Is there a list of flowers appropriate for eating? How do you use edible flowers? Are they more than a pretty garnish?
I think there must be a list of do-not-eat flowers. But for any flowers you consume, be sure they are specifically labeled edible, or that you otherwise know for sure that pesticides/other chemicals have not been used on them.
Toss in salads, decorate cakes using either fresh flowers or candied ones. To candy: paint each petal with egg white, then dip in superfine sugar, shake off excess, and let air dry.
I have a large edible flower garden and use them for all kinds of cooking. For example, daylily buds are great stuffed and fried. Dianthus makes a beautiful jelly, nasturtium petals are beautiful when finely chopped and blended with softened butter and then used to top roasted salmon filets, and tulip petals can be cut into thin ribbons and used in tuna salad which can then be stuffed into whole tulips for a gorgeous presentation.
The following websites have some great information about using edible flowers. I can't emphasize this enough--Just be very careful because some flowers can be deadly if ingested. Children, older people and peopl with compromised immune systems should NEVER be given edible flowers to eat. And even if the flower falls into the edible category, be sure that is has been grow in organic conditions. Never eat flowers from florists or nurseries unless you are 100% aboslutely sure that they have been grwon under conditions which make them suitable for culinary use. You're better off growing them yourself.
As an aside, flowers used for garnish on restaurant served dishes may or may not be edible. Unless you are absolutely certain that they are, leave them on the plate. When preparing food with flowers as an ingredient or garnish, NEVER use flowers which are not edible or poisonous—even as a garnish. Always assume that your guests will eat whatever you put in front of them!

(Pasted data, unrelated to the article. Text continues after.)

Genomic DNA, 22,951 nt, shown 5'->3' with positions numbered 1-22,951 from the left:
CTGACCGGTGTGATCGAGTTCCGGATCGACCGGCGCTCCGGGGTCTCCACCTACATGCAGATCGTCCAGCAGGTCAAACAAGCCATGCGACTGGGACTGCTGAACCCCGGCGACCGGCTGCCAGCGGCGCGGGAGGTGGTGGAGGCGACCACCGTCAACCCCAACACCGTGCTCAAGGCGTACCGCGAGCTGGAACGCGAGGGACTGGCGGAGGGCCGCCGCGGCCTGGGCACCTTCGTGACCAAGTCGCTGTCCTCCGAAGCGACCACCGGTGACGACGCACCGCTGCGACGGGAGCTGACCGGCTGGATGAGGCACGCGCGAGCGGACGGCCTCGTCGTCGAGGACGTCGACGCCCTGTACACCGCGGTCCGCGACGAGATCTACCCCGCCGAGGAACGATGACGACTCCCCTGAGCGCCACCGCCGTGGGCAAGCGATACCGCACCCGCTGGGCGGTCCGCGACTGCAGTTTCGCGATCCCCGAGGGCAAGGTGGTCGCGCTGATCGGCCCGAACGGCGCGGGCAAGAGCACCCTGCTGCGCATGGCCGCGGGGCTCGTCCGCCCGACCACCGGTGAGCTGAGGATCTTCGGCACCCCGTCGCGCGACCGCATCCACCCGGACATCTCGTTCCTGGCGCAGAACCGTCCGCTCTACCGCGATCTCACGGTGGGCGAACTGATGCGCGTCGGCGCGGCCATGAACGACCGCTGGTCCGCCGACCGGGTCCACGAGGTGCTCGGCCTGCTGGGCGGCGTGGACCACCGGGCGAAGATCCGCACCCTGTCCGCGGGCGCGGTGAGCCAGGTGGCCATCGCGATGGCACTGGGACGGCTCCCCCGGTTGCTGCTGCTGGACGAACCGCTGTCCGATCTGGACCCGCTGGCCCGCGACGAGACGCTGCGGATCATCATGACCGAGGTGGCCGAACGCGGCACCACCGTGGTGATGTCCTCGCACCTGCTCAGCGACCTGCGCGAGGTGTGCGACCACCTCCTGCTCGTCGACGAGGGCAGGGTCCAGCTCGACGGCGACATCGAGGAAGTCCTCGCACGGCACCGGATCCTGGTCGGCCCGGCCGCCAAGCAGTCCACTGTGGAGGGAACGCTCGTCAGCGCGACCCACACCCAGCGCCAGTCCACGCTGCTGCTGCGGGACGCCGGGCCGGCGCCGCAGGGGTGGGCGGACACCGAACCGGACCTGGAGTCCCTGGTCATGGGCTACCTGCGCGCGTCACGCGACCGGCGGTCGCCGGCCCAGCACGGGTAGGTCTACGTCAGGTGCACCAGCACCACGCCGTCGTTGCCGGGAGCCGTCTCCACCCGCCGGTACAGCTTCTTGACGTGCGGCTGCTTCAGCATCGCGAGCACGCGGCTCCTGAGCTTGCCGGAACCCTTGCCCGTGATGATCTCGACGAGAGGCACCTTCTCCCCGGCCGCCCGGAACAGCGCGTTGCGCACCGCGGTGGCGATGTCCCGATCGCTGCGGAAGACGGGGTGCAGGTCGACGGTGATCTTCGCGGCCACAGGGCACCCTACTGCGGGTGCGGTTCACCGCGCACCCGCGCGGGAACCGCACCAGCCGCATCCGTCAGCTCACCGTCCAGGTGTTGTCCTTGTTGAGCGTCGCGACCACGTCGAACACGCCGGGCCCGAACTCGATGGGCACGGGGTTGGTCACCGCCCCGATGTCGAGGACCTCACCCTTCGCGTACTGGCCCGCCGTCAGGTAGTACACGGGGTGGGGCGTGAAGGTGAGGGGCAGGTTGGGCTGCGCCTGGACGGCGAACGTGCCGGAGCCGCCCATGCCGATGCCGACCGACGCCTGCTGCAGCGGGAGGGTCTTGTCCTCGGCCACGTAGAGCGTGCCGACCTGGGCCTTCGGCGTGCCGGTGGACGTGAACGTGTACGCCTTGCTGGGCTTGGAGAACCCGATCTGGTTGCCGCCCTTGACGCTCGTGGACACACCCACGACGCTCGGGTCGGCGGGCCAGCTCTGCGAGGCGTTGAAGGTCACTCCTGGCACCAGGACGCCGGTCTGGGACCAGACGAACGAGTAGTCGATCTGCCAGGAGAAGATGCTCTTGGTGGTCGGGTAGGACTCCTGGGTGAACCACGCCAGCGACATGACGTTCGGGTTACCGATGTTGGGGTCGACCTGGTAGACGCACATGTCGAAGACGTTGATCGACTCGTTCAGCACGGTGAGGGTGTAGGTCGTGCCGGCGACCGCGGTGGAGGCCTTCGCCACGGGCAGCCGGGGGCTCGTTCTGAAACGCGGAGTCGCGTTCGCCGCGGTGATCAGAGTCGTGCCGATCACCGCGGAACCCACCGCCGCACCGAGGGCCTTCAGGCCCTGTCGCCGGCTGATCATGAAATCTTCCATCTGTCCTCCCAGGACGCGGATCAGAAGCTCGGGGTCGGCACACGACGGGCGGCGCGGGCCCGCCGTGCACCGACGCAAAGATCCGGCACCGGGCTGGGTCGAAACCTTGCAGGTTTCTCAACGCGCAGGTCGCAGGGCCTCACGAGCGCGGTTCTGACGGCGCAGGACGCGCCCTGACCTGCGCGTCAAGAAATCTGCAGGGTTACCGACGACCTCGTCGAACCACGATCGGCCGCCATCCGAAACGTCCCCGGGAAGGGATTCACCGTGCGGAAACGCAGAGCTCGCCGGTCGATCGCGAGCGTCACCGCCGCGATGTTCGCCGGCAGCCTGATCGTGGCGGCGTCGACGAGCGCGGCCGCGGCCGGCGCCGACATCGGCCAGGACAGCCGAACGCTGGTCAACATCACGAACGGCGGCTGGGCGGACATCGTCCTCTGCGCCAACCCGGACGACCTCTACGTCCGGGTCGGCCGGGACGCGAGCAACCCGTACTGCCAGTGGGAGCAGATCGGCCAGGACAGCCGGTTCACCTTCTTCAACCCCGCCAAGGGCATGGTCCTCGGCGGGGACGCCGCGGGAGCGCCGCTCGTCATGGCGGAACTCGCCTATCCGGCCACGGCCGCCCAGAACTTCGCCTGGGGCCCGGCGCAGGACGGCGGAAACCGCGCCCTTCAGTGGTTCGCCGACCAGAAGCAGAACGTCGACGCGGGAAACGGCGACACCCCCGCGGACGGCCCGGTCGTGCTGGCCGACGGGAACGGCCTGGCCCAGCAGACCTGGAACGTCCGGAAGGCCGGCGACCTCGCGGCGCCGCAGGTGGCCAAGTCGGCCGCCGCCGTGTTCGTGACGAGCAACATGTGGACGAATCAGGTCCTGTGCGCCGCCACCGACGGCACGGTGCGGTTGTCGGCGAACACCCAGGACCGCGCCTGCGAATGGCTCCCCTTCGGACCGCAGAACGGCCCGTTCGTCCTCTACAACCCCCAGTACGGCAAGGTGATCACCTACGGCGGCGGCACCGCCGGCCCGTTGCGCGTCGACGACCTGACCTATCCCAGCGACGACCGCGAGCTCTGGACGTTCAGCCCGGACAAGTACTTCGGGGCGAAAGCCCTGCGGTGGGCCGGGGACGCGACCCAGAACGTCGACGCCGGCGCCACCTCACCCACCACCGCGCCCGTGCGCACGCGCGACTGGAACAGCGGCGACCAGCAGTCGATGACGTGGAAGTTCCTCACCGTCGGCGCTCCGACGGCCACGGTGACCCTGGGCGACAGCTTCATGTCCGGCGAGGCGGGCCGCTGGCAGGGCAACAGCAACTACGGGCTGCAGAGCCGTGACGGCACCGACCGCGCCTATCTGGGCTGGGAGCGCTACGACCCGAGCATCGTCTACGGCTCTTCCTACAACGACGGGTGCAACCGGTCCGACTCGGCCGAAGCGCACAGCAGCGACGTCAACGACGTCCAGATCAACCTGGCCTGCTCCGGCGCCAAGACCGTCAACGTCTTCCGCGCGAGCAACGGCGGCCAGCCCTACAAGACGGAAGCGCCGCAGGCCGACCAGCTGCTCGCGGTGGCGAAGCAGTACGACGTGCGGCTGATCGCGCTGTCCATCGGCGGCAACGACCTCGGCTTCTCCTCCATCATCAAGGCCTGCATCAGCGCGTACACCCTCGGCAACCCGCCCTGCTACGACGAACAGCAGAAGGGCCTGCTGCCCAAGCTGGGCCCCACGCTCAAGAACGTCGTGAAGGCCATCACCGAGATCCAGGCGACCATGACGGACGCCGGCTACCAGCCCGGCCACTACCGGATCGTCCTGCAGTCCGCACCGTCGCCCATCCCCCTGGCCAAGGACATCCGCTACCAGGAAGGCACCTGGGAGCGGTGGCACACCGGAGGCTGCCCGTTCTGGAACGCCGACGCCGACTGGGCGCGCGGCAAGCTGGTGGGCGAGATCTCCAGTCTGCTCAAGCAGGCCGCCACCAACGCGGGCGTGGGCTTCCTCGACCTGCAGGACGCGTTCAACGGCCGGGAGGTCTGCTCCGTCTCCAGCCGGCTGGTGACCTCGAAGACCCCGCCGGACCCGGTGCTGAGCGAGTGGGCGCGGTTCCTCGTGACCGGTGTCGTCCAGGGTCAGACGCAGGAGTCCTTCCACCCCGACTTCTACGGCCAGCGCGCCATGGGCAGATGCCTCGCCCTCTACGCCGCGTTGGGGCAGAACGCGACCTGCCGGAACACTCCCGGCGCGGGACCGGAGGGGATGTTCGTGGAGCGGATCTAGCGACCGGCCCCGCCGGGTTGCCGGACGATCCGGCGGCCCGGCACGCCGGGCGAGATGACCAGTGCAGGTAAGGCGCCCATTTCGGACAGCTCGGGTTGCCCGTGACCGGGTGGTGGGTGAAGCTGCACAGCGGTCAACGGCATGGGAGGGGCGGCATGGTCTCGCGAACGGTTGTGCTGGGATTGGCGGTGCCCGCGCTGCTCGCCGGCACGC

www.homecooking.about.com: Contains excellent information about edible and poisonous flowers as well as recipes.
www.whatscookingamerica.net: Has guidelines for culinary use of edible flowers along with helpful photos.
www.sagekitchen.com: Source for recipes and dried edible flowers, jellies and other goodies.
www.perennials.com: Has excellent information about over 70 edible plants for your garden and landscape.
nasturtiums make a lovely infusion for vinegar.
Pick a generous bunch of unsprayed, unfertilized blossoms. Rinse them off and pack them in a jar with a wide mouth. Fill the jar with seasoned rice vinegar. Let them sit for about 2 weeks. Strain. Pack the jar again with as many blossoms as you can (unsprayed & fertilized; washed). Pour the previously strained vinegar back in and allow to infuse for another couple weeks. Strain again. Return to jar or a narrow necked bottle and, thereafter, store in a cool, dark place.
It has a lovely color and a slight peppery flavor. If you're tempted to put a blossom in for gift giving it will probably collapse before you can hand it over and your friend will probably be dismayed to see what happens to it within 34 hours. But you can put in a couple of unopened buds.
Rose petals and violets are often eaten, but I wouldn't eat them (as a previous poster mentioned) unless they were packaged for consumption or I grew 'em myself. They are so pretty when they are candied and used as a decoration for cakes and cupcakes.
Lavendar and some sage flowers are edible (some sages are NOT edible and can be psychotropic, though, so please be very very careful), but the flavor is very strong. I'd use 'em in small quantities in a salad that had some pretty strong flavors already for a dash of pretty. I've had some very tasty ice creams made w/ lavendar.